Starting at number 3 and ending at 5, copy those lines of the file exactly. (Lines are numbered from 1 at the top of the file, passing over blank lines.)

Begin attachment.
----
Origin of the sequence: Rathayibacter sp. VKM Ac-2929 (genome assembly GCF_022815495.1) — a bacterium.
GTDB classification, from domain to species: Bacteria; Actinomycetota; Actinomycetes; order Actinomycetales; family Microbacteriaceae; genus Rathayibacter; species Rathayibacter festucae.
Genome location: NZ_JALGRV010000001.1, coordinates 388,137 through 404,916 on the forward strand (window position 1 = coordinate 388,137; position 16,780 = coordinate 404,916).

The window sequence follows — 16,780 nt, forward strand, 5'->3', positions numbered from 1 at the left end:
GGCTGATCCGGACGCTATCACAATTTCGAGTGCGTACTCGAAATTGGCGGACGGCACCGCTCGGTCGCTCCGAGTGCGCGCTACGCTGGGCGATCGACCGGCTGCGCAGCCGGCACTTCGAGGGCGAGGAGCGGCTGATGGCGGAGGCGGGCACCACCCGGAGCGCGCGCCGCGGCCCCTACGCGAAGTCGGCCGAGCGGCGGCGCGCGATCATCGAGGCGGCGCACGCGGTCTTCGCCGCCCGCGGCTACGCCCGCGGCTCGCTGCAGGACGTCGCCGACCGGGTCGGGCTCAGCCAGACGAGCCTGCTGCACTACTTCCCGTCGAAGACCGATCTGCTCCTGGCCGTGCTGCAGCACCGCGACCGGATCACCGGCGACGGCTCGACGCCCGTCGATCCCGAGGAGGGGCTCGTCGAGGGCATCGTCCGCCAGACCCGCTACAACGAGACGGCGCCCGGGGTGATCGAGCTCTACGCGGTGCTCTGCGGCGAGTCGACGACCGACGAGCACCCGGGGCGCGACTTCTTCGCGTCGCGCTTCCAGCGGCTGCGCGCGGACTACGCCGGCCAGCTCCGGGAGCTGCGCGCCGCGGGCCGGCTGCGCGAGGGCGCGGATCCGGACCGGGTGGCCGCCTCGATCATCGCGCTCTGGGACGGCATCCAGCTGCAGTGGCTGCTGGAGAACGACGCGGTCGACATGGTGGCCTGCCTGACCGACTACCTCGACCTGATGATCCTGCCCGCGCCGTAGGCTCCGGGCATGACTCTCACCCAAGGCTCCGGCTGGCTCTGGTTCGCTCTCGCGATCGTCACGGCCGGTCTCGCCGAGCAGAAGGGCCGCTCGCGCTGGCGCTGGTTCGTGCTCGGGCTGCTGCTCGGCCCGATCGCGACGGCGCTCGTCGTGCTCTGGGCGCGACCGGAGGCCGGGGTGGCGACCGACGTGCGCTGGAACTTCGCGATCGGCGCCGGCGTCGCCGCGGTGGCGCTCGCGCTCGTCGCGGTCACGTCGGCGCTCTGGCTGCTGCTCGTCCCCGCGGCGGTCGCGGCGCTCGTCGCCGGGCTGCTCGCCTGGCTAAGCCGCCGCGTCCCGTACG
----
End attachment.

Genome location: NZ_JALGRV010000001.1, coordinates 388,137 through 404,916 on the forward strand (window position 1 = coordinate 388,137; position 16,780 = coordinate 404,916).

The window sequence follows — 16,780 nt, forward strand, 5'->3', positions numbered from 1 at the left end:
GGCTGATCCGGACGCTATCACAATTTCGAGTGCGTACTCGAAATTGGCGGACGGCACCGCTCGGTCGCTCCGAGTGCGCGCTACGCTGGGCGATCGACCGGCTGCGCAGCCGGCACTTCGAGGGCGAGGAGCGGCTGATGGCGGAGGCGGGCACCACCCGGAGCGCGCGCCGCGGCCCCTACGCGAAGTCGGCCGAGCGGCGGCGCGCGATCATCGAGGCGGCGCACGCGGTCTTCGCCGCCCGCGGCTACGCCCGCGGCTCGCTGCAGGACGTCGCCGACCGGGTCGGGCTCAGCCAGACGAGCCTGCTGCACTACTTCCCGTCGAAGACCGATCTGCTCCTGGCCGTGCTGCAGCACCGCGACCGGATCACCGGCGACGGCTCGACGCCCGTCGATCCCGAGGAGGGGCTCGTCGAGGGCATCGTCCGCCAGACCCGCTACAACGAGACGGCGCCCGGGGTGATCGAGCTCTACGCGGTGCTCTGCGGCGAGTCGACGACCGACGAGCACCCGGGGCGCGACTTCTTCGCGTCGCGCTTCCAGCGGCTGCGCGCGGACTACGCCGGCCAGCTCCGGGAGCTGCGCGCCGCGGGCCGGCTGCGCGAGGGCGCGGATCCGGACCGGGTGGCCGCCTCGATCATCGCGCTCTGGGACGGCATCCAGCTGCAGTGGCTGCTGGAGAACGACGCGGTCGACATGGTGGCCTGCCTGACCGACTACCTCGACCTGATGATCCTGCCCGCGCCGTAGGCTCCGGGCATGACTCTCACCCAAGGCTCCGGCTGGCTCTGGTTCGCTCTCGCGATCGTCACGGCCGGTCTCGCCGAGCAGAAGGGCCGCTCGCGCTGGCGCTGGTTCGTGCTCGGGCTGCTGCTCGGCCCGATCGCGACGGCGCTCGTCGTGCTCTGGGCGCGACCGGAGGCCGGGGTGGCGACCGACGTGCGCTGGAACTTCGCGATCGGCGCCGGCGTCGCCGCGGTGGCGCTCGCGCTCGTCGCGGTCACGTCGGCGCTCTGGCTGCTGCTCGTCCCCGCGGCGGTCGCGGCGCTCGTCGCCGGGCTGCTCGCCTGGCTAAGCCGCCGCGTCCCGTACG